The real difficulty, for any art writer on the continent, is to know about exhibitions and artworks that happened, as Eddie Chambers says, quite very recently. If going to library archives, and personal libraries, is insufficient, they must go to find the actual artists who were in these exhibitions. The art writer, here, ceases to be a critic of current exhibitions and art productions, but they become a kind of curious “mad person” digging up the past. They go on an obscure, exciting, ridiculous adventure.

The available encounter with contemporary art in Africa is, today, shaped by moral and aesthetic postmodern philosophy from France and America. One doesn’t, in the most formal sense of an art catalogue, exhibition, or critical review, encounter art in Africa without, first being bombarded by colonial and postcolonial theories named above. At times, and often, art curators and writers turn even further back to Hegel, Kant, Leibniz, Hume, and even earlier to Artistotle! Even today, the encounter with art in Africa is shaped by a trajectory of Western philosophical discourse.

Therefore, how can I, as a writer on art in Africa, encounter the subject in new and exciting ways? How can I write about a 1977 artwork by a Ugandan or Kenyan sculptor or performance artist, aware of not only its postcolonial baggage, but also more precisely the wider body of cultural expression in which it was produced? How can I, as a writer, make culture in the 70s more available, palatable, readable?

From recent publications such as ‘Word! Word? Word! – IssaSamb and the Undeciferable Form’ a monograph on IssaSamb of the Sengalese art group Laboratoire Agit’ Art, curated by Koyo Kouohat Raw Material Company in Dakar, Senegal; the new monograph on ‘J. D. Okhai Ojeikere’ curated by Olabisi Silva at the Center for Contemporary Art, Lagos;  ‘Ibrahim El Salahi: A Visionary Modernist,’ the monograph on the Sudanese modern artist Ibrahim El Salahi, written by Salah Hassan; a 54 countries Cultural Encyclopedia curated by Nana Offoriata Ayim at the Center for Cultural Research in Accra, Ghana. My encounter with visual art, here, exists in broader ways, that engage life, history, culture, fashion, architecture, poetry, popular music, and other forms of existence. Reading ‘Word!’ I am exposed to Issa Samb’s originally handwritten manifesto; I am for the first time reading a play that the artist wrote (which are real insights into the working methods of Laboratoire Agit’ Art); I am for the first time reading the poetry of Samb, an artist still stigmatized in Dakar for his political views under an earlier postcolonial regime. Reading ‘Ojeikere’ I am exposed to not only the famous 1970s ‘Hairstyle series’ but I am taken on a journey to see how ‘Pa Ojeikere’ (as he is fondly known in Lagos), made his work as an accurate and nuanced document of the times in which he lived.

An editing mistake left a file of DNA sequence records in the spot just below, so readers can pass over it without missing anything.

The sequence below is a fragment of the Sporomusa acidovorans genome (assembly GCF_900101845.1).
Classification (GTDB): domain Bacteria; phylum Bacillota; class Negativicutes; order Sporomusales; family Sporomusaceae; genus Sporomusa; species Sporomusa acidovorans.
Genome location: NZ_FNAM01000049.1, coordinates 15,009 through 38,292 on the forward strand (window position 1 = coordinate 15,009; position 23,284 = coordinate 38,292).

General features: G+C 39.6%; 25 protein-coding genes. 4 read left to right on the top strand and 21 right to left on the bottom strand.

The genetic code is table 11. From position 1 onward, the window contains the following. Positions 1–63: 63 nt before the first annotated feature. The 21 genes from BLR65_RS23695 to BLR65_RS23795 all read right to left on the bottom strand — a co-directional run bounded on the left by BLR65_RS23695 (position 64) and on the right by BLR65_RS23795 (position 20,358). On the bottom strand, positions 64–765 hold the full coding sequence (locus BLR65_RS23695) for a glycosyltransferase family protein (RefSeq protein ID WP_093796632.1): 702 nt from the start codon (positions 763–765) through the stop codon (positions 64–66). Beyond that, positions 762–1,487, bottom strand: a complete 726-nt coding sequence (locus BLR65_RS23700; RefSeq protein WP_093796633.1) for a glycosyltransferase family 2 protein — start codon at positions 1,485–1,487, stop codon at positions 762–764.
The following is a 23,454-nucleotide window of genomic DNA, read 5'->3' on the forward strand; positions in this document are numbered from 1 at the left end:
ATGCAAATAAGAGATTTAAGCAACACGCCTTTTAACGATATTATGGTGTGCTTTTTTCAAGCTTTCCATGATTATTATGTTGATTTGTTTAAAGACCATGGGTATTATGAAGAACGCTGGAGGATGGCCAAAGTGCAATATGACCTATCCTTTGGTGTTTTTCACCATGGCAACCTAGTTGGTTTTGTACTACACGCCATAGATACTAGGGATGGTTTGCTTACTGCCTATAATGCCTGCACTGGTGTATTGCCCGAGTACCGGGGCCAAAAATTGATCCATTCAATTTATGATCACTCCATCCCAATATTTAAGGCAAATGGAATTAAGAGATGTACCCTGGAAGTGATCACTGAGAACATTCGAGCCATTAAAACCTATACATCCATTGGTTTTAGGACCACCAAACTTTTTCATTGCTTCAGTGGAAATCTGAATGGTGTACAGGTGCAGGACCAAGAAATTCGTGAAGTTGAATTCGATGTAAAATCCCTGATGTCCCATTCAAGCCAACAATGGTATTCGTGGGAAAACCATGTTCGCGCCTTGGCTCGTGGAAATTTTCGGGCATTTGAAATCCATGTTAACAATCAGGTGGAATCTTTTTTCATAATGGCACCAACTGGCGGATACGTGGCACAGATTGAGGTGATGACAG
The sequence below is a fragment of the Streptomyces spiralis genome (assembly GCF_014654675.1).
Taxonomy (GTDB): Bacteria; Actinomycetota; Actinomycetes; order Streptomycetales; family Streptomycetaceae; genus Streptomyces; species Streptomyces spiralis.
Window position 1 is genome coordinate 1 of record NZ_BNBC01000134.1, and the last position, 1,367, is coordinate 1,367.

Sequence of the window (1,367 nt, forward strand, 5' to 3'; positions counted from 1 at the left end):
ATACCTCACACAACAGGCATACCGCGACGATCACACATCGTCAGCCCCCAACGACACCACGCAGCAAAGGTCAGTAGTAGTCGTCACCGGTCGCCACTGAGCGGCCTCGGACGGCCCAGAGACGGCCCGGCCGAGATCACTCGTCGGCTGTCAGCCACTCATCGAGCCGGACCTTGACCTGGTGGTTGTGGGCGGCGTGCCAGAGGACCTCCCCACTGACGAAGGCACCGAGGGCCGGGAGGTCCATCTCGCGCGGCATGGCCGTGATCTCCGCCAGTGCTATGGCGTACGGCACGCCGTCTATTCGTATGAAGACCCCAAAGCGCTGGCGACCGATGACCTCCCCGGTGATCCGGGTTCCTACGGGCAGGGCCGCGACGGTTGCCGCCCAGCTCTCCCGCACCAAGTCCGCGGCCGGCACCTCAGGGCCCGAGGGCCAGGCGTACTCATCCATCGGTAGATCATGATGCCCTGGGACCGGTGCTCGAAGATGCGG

These books, are not simply glossy art books, they are documents that show the exciting possibilities of artistic research, and the importance of innovative research in the writing process. Only when art writers on the continent become more adventurous and daring in their research, making choices that aren’t preaching to the choir of postcoloniality, will we discover a fuller and richer encounter with art in Africa.

Further Reading